Could we alter K12 education to increase the number of tech start-ups?

valley

Marc Andreessen lit off a tweet storm on this topic of increasing the number of tech start-ups, and a few of his ideas were about K12 education:

Screen Shot 2015-02-16 at 3.34.37 PM

On the K-12 side, he calls for more: Montessori, project based learning, entrepreneurial themed schools, STEM summer camps, and high school internships at tech companies.

Marc Andreessen is an expert in start-ups; he is not an expert an education.

That being said, watching many successful founders might give him some insight into how certain educational experiences influence entrepreneurs.

Of course, causation is very difficult to improve with anecdotes. An entrepreneur might say: “that math summer camp is what launched me to be an entrepreneur,” but it’s difficult to prove that this is actually true.

In terms of evaluating Marc’s K12 proposals, I have never seen any research linking Marc’s proposed solutions to increases in entrepreneurship rates. While I’m open to the idea that these ideas could work, I start with some degree of skepticism.

As a somewhat expert in education and a non-expert in entrepreneurship, here are some musings:

1. The average age of a successful start-up entrepreneur is 40. This number is lower in the tech industry. The average Y combinator founders is 26.

2. Paul Graham notes that domain expertise is very important. This fits my intuition.

3. So if we want more start-ups, I think we should create educational systems and professional environments that maximize the number of individuals who attain domain expertise as quickly as possible, and then attempt to create the structural conditions (VC money, cultural status, immigration, tax policy, university environments benefit cushions, etc.) that will support entrepreneurs to take risks, even when they are in middle age.

Andreessen’s list gets at a lot of these structural factors, and offers many specific solutions of which I am no position to evaluate (such as taxes on capital gains).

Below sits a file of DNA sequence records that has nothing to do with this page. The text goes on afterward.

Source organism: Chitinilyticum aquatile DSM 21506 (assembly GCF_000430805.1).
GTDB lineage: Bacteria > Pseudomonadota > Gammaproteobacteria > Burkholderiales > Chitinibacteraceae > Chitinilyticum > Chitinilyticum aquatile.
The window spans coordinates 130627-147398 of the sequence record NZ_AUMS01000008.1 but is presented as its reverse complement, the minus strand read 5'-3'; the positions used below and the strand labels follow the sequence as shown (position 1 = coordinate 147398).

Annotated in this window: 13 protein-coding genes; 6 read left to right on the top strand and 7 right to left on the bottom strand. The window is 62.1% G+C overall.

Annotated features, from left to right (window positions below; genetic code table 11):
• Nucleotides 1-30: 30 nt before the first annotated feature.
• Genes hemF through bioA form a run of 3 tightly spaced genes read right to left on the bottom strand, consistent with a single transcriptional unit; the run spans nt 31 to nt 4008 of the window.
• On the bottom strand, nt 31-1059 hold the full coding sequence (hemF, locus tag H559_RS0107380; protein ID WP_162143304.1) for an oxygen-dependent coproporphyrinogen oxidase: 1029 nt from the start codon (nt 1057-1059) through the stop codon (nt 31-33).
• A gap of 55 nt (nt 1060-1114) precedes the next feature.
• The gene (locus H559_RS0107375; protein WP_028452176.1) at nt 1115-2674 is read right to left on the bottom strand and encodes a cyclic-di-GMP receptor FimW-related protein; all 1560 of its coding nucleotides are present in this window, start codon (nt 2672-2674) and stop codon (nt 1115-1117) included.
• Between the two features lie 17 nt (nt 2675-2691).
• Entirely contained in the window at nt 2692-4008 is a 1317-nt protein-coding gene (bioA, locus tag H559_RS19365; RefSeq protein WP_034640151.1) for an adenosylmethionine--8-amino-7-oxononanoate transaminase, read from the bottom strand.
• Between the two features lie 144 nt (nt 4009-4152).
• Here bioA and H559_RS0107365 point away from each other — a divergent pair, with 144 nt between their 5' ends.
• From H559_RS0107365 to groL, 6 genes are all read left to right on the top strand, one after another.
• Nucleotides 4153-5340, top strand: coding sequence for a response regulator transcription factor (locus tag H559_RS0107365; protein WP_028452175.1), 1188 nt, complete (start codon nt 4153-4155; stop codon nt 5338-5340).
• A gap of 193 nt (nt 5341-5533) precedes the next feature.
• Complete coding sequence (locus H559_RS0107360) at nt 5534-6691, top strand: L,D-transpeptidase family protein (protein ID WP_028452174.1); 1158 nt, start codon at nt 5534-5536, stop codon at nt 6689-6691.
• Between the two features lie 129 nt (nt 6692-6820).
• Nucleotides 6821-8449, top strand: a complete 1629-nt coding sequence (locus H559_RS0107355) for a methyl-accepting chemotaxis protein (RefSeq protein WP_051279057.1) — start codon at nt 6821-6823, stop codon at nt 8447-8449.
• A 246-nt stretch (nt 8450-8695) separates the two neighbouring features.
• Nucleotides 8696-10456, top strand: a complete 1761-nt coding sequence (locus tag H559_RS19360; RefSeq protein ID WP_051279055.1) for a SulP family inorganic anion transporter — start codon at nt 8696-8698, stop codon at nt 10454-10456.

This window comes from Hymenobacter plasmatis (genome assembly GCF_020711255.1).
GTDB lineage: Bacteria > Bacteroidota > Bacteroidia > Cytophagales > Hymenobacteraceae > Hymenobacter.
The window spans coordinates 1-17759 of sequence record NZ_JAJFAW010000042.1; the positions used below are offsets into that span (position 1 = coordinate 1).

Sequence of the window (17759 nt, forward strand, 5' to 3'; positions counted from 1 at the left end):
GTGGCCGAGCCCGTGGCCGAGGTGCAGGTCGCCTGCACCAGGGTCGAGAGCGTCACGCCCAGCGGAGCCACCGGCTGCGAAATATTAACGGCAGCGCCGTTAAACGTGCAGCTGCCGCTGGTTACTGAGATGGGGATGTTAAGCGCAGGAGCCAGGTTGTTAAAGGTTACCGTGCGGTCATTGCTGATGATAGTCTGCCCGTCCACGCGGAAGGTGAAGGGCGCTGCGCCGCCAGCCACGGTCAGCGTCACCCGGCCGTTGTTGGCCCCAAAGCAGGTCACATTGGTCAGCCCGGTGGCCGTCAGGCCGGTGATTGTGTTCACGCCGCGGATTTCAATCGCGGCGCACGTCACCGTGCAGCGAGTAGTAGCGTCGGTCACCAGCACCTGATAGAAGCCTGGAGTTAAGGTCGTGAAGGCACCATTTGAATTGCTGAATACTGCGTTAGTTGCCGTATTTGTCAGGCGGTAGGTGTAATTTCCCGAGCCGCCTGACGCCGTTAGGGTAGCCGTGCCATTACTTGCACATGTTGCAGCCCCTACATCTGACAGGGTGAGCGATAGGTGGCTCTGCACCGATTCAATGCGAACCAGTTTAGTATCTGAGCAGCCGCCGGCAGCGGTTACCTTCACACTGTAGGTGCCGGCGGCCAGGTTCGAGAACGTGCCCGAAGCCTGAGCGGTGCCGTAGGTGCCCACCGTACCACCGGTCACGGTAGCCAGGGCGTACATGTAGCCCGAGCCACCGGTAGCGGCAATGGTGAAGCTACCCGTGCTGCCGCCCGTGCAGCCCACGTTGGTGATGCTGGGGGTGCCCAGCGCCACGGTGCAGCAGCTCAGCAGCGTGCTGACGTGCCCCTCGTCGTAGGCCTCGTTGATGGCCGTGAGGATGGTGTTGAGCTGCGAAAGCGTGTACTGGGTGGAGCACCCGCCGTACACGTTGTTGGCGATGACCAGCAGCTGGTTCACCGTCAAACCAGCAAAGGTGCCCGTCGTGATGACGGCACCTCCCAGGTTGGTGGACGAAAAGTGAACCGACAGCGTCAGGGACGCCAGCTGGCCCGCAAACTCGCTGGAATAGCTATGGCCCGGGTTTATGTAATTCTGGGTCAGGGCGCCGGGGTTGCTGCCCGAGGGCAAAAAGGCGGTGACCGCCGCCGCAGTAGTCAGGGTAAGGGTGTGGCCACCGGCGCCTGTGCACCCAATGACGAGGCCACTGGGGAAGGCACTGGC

But, again, I’ve seen no research that connects his K12 proposals to increases in entrepreneurship.

Moreover, there is some risk that his K12 proposals, if implemented poorly, could decrease rates of domain expertise (project based learning is hard to pull off and can lead to lower rates of academic attainment when not done well).

Lastly, it’s worth noting that only a very, very, very, very, small portion of the population will ever  launch a successful tech start-up (or attempt to launch a tech start-up that has any chance of succeeding at scale).

So while we should definitely experiment with programs that create pathways future entrepreneurs, we should keep in mind that most people will be working at organizations that they did not found, and will thus need mindsets and skill-sets that are different than those of founders (even if there is some overlap).

One thought on “Could we alter K12 education to increase the number of tech start-ups?

  1. badgehs

    Thank you for reiterating the need for domain expertise. I spend all day reading about the need to enhance ‘creativity’ in K12. You’d think domain expertise was some relic of the past.

    Marc lives in the valley, I think. He might spend more time in Ohio where we have so many near-startups, and fewer actual startups because… there’s so little money to start up with.

    It’s not entrepreneurs-in-the-pipeline that’s lacking.

    What’s lacking is those Silicon Valley billions spread out more evenly to the talented risk-takers across the nation.

    What’s lacking is $5000 and $10,000 investments that can move a startup idea forward (to either success or failure) at 3, 5, 10 times the rate it’s pushed forward without.

    Like

    Reply

Leave a Reply

Fill in your details below or click an icon to log in:

WordPress.com Logo

You are commenting using your WordPress.com account. Log Out / Change )

Twitter picture

You are commenting using your Twitter account. Log Out / Change )

Facebook photo

You are commenting using your Facebook account. Log Out / Change )

Google+ photo

You are commenting using your Google+ account. Log Out / Change )

Connecting to %s